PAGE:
Bound for Glory

Or maybe not. America’s most grueling adult tricycle competition is tough on riders and equipment alike

Adult tricycle
Adult tricycle Wikimedia Commons

Each summer in towns and cities across the country, thousands of full-grown adults make utter fools of themselves in front of their friends and neighbors. They race beds through the streets. They row bathtubs in junk regattas. They spit watermelon seeds for distance. Call them childish. Call them weird. Whatever. Crazy competition is as American as, well, an apple-pie-eating contest.

For years, I've admired our wacky contests and longed to win one, but my talent for lunacy is limited. I considered entering a stone skipping contest held each July 4 on Mackinac Island, Michigan, but after two skips my stones always go splunk. The World Championship Posthole Contest in Boise City, Oklahoma, each June would be just my style if I'd ever dug a posthole. Once again this year, I just couldn't force myself to train for the Championship Muskrat Skinning Contest in Golden Hill, Maryland. But then I heard about an event for which I'd practiced while I was still chewing on carpets.

On the third weekend in June, Marysville, Washington, holds its annual Strawberry Festival, which features the most grueling adult tricycle races. On Friday evening, dozens of adults ride big trikes through downtown Marysville, a suburb pitched in the evergreens a half-hour north of Seattle. Never mind that an adult pedaling a trike is the silliest sight this side of a sack race. Lining the streets, spectators cheer as their hometown trikers take over State Avenue from Bundy Carpets to the Seafirst Bank. Then, after plaques are awarded to the fastest and slowest relay teams, racers put their trikes in garages to await next year's Grand Prix. Like certain animal mating behaviors, there is no explanation for all this. It just happens.

I hadn't ridden a trike since the Eisenhower administration. The only one I ever owned was a deep royal blue. I must have put 100,000 miles on it before moving on to a two-wheeler. "Trikes are for kids," I had said then, but when I heard about Marysville's race, my royal-blue roadster came roaring out of distant memory. So shiny, so sturdy, so tight in the turns. Did it really hit 70 miles per hour as I pumped the pedals? Wasn't I destined to be the Mario Andretti of adult triking? Might I even relive my childhood on three wheels?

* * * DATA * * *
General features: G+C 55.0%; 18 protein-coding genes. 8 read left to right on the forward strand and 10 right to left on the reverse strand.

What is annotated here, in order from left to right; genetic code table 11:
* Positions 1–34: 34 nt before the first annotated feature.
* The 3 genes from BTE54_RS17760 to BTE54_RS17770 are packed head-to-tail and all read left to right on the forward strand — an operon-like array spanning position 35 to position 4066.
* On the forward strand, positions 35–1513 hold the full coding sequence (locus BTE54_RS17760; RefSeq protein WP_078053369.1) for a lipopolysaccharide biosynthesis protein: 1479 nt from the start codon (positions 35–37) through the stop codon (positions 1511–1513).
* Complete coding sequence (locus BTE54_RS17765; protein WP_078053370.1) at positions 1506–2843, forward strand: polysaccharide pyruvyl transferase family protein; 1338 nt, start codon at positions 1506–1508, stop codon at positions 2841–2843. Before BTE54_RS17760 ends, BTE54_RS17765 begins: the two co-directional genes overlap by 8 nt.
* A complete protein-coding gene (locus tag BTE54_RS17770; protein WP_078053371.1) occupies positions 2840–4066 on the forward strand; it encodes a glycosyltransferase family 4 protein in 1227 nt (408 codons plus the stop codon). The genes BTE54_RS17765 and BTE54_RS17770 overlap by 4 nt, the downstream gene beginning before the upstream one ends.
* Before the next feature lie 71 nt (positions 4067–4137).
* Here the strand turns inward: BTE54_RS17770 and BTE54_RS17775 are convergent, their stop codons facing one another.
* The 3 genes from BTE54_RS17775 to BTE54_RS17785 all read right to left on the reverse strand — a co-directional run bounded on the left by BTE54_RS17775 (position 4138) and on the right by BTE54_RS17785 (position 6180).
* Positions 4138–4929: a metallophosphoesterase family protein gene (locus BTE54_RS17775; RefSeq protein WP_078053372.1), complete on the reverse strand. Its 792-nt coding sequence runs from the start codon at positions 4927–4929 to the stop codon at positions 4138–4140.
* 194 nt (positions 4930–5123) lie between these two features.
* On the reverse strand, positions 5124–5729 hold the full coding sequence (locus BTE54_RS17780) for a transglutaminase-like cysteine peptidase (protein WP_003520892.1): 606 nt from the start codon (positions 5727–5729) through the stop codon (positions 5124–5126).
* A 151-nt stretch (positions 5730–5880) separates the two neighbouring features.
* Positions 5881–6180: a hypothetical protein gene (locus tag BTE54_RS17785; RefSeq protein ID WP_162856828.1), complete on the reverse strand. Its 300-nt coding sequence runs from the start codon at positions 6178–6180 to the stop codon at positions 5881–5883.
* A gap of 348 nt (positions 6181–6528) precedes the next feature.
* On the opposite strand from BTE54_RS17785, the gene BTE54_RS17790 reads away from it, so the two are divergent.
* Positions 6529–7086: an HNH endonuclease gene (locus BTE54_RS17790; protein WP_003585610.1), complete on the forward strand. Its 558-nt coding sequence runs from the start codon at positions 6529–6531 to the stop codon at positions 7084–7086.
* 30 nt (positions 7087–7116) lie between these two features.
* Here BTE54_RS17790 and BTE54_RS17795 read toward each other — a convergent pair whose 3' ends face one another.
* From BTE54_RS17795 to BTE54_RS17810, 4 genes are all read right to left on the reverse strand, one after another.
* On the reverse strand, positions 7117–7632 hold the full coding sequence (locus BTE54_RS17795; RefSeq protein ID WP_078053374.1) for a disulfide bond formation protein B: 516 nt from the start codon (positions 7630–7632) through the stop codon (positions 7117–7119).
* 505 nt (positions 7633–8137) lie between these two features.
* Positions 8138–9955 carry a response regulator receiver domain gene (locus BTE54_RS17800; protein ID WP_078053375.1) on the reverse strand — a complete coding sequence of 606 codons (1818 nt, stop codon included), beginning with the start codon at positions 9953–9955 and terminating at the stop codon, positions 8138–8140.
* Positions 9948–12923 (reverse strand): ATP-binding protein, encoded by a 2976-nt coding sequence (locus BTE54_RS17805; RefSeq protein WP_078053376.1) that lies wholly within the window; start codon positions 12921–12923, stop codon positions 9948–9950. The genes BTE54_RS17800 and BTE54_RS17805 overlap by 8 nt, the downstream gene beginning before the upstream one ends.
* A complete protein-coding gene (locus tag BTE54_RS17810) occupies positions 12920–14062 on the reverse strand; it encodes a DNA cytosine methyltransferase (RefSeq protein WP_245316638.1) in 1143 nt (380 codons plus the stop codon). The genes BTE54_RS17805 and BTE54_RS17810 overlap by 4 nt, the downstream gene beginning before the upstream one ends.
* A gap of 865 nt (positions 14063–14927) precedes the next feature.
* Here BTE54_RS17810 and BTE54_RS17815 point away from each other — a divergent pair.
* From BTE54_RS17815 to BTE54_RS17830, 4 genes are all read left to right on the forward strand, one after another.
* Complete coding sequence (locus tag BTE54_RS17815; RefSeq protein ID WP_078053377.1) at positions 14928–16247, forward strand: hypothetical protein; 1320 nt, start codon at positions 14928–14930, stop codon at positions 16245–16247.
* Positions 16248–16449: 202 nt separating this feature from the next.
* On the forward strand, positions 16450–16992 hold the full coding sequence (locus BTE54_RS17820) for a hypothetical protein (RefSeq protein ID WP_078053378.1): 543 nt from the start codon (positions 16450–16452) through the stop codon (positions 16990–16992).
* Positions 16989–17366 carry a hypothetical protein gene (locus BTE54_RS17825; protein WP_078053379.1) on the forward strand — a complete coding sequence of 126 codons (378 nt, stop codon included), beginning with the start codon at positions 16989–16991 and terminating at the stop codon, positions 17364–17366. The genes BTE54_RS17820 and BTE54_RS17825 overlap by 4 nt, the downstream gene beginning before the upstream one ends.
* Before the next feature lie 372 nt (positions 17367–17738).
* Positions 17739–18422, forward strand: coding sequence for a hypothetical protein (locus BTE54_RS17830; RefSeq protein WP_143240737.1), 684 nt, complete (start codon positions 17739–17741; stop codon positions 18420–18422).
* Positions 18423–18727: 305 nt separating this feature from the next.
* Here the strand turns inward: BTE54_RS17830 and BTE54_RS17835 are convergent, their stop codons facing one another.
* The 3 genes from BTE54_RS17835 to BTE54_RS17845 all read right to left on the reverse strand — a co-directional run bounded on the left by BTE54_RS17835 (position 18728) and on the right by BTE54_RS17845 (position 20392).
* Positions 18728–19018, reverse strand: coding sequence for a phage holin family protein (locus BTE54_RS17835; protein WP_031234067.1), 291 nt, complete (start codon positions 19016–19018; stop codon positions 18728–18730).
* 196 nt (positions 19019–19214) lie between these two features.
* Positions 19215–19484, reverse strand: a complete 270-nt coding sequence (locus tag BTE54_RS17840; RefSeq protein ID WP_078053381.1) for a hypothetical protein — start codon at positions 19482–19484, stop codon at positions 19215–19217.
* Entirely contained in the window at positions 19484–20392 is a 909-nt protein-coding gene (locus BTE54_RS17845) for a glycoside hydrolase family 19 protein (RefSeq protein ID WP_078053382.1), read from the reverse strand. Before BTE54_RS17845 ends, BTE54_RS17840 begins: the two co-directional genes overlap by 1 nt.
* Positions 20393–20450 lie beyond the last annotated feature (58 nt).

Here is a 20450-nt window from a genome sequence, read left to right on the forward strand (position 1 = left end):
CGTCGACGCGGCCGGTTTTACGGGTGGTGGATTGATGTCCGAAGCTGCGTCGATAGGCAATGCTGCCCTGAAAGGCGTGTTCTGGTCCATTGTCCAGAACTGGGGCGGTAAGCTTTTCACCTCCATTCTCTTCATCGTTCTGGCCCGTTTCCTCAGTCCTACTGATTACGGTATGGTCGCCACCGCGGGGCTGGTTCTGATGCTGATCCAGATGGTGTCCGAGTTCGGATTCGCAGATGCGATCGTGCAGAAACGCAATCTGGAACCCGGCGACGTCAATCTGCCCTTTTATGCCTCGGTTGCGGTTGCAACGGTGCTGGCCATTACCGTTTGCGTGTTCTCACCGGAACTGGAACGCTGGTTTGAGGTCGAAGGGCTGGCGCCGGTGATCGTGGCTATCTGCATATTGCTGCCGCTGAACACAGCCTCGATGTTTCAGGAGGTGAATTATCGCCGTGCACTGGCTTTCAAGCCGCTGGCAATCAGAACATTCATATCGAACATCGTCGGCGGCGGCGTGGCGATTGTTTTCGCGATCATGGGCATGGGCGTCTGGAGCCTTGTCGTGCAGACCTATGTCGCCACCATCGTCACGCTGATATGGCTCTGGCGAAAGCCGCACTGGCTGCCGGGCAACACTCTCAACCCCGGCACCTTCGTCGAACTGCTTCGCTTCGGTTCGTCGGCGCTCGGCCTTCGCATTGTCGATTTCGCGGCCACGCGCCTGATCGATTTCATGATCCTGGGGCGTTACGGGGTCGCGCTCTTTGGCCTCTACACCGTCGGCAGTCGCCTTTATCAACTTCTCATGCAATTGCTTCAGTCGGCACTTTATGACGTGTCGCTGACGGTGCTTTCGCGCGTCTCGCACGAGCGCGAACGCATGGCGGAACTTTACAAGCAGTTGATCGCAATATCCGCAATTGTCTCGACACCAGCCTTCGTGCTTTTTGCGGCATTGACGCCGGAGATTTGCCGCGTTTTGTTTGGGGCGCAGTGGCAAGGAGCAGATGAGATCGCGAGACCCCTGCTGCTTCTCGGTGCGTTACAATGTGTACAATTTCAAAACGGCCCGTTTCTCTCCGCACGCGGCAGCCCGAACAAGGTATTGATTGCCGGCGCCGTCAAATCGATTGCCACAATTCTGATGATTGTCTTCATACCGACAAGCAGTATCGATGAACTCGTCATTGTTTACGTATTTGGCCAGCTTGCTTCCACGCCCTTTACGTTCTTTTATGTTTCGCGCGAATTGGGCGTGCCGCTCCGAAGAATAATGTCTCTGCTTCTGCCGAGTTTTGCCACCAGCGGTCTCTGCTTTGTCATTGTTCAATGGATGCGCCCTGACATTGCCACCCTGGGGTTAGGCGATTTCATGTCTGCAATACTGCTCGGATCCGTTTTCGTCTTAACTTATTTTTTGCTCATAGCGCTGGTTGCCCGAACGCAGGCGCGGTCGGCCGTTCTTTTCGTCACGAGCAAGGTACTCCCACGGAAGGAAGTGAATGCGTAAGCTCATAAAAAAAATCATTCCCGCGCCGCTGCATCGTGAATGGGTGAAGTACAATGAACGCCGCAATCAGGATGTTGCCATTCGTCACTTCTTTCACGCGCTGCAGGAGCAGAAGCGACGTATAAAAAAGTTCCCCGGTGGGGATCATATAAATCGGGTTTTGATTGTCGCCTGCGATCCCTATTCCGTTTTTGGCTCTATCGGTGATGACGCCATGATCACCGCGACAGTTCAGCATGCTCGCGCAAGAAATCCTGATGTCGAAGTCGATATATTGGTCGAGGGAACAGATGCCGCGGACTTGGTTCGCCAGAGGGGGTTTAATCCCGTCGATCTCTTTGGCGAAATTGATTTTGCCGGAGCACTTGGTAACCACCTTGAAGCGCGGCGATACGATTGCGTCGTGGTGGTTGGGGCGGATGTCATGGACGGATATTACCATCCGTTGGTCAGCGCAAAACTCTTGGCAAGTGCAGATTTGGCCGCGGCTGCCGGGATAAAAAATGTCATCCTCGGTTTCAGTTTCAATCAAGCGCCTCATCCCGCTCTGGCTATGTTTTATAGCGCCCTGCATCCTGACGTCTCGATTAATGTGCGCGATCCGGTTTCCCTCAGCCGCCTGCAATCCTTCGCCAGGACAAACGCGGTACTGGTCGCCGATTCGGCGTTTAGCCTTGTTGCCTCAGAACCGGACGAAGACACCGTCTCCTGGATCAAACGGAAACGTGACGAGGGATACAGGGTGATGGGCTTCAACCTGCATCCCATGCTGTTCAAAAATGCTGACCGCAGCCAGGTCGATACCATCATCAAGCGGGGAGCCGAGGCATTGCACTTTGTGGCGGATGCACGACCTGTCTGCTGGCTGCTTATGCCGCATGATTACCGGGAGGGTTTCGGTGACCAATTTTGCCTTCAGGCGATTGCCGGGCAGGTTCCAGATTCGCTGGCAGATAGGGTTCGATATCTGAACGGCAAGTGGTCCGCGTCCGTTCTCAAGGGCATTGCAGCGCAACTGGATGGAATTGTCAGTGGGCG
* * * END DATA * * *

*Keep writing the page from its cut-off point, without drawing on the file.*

The kind folks in Marysville told me the races were open to all comers. They'd gladly lend me a trike. Did I want to race solo or join a relay team? Both, I said. When it comes to trikes, I don't spare the horses.

As I pull into Marysville, I discern no hint that the locals are about to get a little loony. The Strawberry Festival merits a banner across 4th Street, where shopping centers have replaced the strawberry fields that inspired the town's first fest in 1932. Only when I approach Comfort Park do I see them — trikes that were born to be wild. During the time trials, three-wheelers with front tires as big as an adult bike's careen through the street in front of Flapjack's Restaurant. Each is unique, which is to say, handmade, welded together from a hodgepodge of parts. With bike helmet in hand, I join a small crowd talkin' trikes. "Think Brett'll win this year's Grand Prix again?" one man wonders. "Are the women doing the Powder Puff race?" another wants to know. "What kind of horsepower do these babies have under the hood?" I ask.

At 7 p.m., Toni Mathews of Cascade Bank, this year's race sponsor, explains the rules. During the time trials, we'll race around a block-long track. Based on our times, pole positions will be assigned for Friday night's obstacle course, complete with a Jell-O pit.

"Jell-O pit?" I ask.

"You'll see," Toni says.

Before I can come to my senses and grow up, I meet Rick Bates. A soft-spoken but serious triker, Rick ducttapes his shoelaces so they don't get caught in the spokes. He is captain of my team. I soon learn we don't ride for the thrill of victory. We ride because Rick's son can't ride, and is barely able to walk. He has ataxia-telangiectasia (A-T), a rare genetic disorder. Rick hopes our team, A-T Northwest, will raise public awareness of the disease, and perhaps some contributions, as well. (A-T Northwest is the regional chapter of a national charity, A-T Children's Project, Inc.) He introduces me to our teammates, John Haedt and Bruce Knechtel, but before I can ask how they were talked into becoming Buffoons for a Day, it's our team at the starting line. "On your mark..." a man shouts into a bullhorn, and the trials begin.